A new friend, Dr. Steve Grcevich, recently asked me some questions about what I say in the book. Following (in bold) are my responses. I like that he makes me think.
You discussed your experience when your daughter (Jessica) was diagnosed with a chromosomal abnormality. How has your experience as Jessica’s father impacted your spiritual development? How has having Jessica impacted your family’s church participation and spiritual development? Is there any advice you’d offer to other couples after raising a child with disabilities?
I often tell people that Jessica has had an earth-shaking impact on me, Mary, and our children. Our appreciation for the rich grace of the Gospel deepened significantly and our faith in Christ (that is trusting, leaning heavily upon and surrendering to the goodness of God for us) was experienced at a whole new level. Jessica was born while we were serving on Young Life staff, reaching out to high school kids in Buffalo, N.Y. I was working on the presumption that God was lucky to have me “on His team.” Without realizing it, my life of faith was based largely on being good and pleasing God. Then . . . our first child is born with profound disabilities . . . and life was never the same.
Looking back, Mary and I went into a free fall spiritually. “How could God do this to us?” we asked without necessarily saying it out loud. But over the years, her quiet – indeed wordless – life spoke volumes to us about trusting God more fully. I wrote about her continuing impact recently here: https://mikebeates.wordpress.com/2012/07/15/silent-impact/
As far as church went, our church at the time (The Wesleyan Church of Hamburg) was a wonderful community – despite some people asking awkward questions like “Have you confessed the sinned that lead to this tragic situation?” Since then, as we moved from Buffalo to Philadelphia (Lansdale Presbyterian Church), and then to Florida (with a couple of churches over 20-something years), Jessica’s participation in our family life determined in strong ways where we would worship. I remember visiting a church when we dropped her off in her over-sized “stroller chair” the children’s worker asked, “You’re not leaving her with us, are you?” Needless to say, we did not go back. But then at another church, someone approached us, got down on a knee and introduced herself to Jessica, and volunteered to take her to a children’s program – we had a found a church home!
So I would give this advice to young families with children who live with disability: Ask God to lead you to an accepting church. When you visit a church, offer whatever simple instructions might be necessary to care for your child in the nursery or Children’s program and see how they respond. Are the teachable and accepting? Do they show the love of Christ to your child as much as to you? Are they willing to find ways to accommodate your family and enfold you into the congregational life? If so, thank God and settle in. Your child will have a ministry of “presence” that is hard to quantify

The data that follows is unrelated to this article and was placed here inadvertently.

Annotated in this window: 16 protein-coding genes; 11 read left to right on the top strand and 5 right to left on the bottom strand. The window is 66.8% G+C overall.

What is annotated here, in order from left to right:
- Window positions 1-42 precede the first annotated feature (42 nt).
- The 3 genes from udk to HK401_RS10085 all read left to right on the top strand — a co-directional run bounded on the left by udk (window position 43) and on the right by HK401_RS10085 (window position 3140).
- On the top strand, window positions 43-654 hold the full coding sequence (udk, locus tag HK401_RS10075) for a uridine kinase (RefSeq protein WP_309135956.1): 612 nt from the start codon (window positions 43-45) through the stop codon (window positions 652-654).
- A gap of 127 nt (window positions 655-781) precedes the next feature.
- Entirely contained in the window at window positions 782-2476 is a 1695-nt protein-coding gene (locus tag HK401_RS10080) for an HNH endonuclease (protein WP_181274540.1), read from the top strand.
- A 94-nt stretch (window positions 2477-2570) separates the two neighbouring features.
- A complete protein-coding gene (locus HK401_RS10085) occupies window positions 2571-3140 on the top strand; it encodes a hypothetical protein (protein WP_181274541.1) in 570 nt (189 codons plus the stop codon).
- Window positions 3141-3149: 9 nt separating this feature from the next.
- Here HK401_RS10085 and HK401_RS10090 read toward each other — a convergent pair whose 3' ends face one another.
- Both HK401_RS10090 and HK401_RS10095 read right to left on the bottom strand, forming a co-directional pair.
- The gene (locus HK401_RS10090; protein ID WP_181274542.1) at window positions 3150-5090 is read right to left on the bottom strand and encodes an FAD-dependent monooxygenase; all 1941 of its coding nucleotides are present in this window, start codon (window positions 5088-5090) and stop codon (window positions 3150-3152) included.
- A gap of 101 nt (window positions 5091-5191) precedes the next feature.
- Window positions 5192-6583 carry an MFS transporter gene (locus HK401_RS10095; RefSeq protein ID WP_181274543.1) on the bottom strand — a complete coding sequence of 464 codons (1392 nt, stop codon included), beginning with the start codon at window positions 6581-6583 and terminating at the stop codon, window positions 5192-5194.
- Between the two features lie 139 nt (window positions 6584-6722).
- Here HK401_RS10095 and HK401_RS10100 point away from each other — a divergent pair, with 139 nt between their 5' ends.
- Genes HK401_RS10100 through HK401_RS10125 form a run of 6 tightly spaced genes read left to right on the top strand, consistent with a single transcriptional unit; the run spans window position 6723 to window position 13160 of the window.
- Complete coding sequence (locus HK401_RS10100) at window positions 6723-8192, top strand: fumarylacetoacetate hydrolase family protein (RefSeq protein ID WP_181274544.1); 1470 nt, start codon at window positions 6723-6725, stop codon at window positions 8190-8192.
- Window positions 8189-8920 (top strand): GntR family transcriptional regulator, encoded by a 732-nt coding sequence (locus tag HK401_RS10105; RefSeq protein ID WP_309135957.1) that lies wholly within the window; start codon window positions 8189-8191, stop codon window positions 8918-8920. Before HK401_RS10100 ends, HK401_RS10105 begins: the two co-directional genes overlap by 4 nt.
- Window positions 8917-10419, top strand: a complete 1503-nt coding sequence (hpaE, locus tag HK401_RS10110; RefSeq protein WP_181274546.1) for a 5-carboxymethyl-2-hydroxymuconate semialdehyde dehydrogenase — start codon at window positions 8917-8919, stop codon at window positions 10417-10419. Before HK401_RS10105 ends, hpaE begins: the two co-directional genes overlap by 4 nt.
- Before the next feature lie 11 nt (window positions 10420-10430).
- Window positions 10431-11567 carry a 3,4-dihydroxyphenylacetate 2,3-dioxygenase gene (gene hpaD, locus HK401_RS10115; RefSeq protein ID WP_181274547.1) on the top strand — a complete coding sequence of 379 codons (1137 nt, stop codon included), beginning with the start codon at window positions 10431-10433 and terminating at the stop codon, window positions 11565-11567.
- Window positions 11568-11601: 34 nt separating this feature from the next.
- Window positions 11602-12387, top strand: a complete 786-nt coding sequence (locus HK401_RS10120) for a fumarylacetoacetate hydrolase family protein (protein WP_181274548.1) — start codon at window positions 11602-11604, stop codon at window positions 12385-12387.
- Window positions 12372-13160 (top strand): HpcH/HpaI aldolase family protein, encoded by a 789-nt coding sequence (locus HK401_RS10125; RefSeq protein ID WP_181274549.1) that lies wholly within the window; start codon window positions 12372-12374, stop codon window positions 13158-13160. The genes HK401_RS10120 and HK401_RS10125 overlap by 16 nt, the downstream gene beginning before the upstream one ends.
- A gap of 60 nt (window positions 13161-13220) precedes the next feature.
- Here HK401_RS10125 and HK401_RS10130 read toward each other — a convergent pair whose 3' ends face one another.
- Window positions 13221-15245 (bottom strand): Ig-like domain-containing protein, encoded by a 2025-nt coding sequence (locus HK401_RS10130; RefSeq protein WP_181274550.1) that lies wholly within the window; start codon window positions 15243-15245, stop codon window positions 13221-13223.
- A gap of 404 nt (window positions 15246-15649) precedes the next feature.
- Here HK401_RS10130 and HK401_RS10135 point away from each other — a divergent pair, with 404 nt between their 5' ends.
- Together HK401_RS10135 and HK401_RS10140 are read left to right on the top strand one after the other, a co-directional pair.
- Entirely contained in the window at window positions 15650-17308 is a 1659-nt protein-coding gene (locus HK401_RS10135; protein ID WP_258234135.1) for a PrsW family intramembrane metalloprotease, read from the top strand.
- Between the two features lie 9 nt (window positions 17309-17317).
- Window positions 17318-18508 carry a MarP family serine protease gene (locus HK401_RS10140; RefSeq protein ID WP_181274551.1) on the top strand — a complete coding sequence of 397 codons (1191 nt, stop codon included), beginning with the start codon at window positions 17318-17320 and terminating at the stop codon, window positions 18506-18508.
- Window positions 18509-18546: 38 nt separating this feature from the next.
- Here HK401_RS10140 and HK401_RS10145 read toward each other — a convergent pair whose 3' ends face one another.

In the book, you state that “the church needs to reach out more effectively to those who live with disabilities.” What are some strategies you’d recommend to congregations who want to pursue kids and adults living with disabilities with no connection to a church? Since you’ve provided a “plausible apologetic,” can you suggest a plausible methodology?
THIS is a tough question. I have told people that my book, Disability and the Gospel, is a book that seeks to address “Why” a church should embrace those who live with disability. Many others have addressed pragmatic issues in helpful “how to” books – and they are better than I could write. But a simple answer may be this: Every family with disability is unique in their needs and in the gifts they bring. If a church seeks to enter this vital area of ministry, they should start with those whom God brings to them. Learn ways to help. Never say, “Call us if we can help.” Rather, suggest ways to help – in fact, better yet, tell a family “We will come over on such-and-such a day. Then we can learn how we might be able to serve you and walk with you.” Show up! Learn as you walk together. Then God will expand your reach. As soon as families learn they are welcome and your church will take a risk, learn and grow, more and more families will come. And your church will be blessed!
I liked your statement that “A successful measure of disability effectiveness in a local church would be that it would not need to have a disability ministry.” How might that be accomplished?
A sub-text of my thesis in the book is that we are all broken people. As we embrace that idea, as we see ourselves as “disabled” (whether spiritually, emotionally, or more outwardly physically), we can better walk with those who live more openly with disability. When this happens, brokenness becomes the norm, not the exception.
Now, I also recognize that some situations require special accommodation. I was speaking with someone recently who said a family in their church was struggling with how to enfold a family whose autistic child was so disruptive that the entire worshiping body was distracted. I remember times when my Jessica would become upset, cry, even scream, at times when it was necessary to find another setting for her (at least for a while). We knew we were in the right church when brothers and sisters in Christ would follow us out of the sanctuary and offer to stroll with her so we could return to and benefit from worship.
Such situations will always require special accommodation – we treat some weaker members with special modesty and care (see Paul’s description in 1 Corinthians 12). But as much as possible, we seek to bring all people into worship, under the means of grace of preaching and sacrament – God will speak to all in ways only the Holy Spirit will know.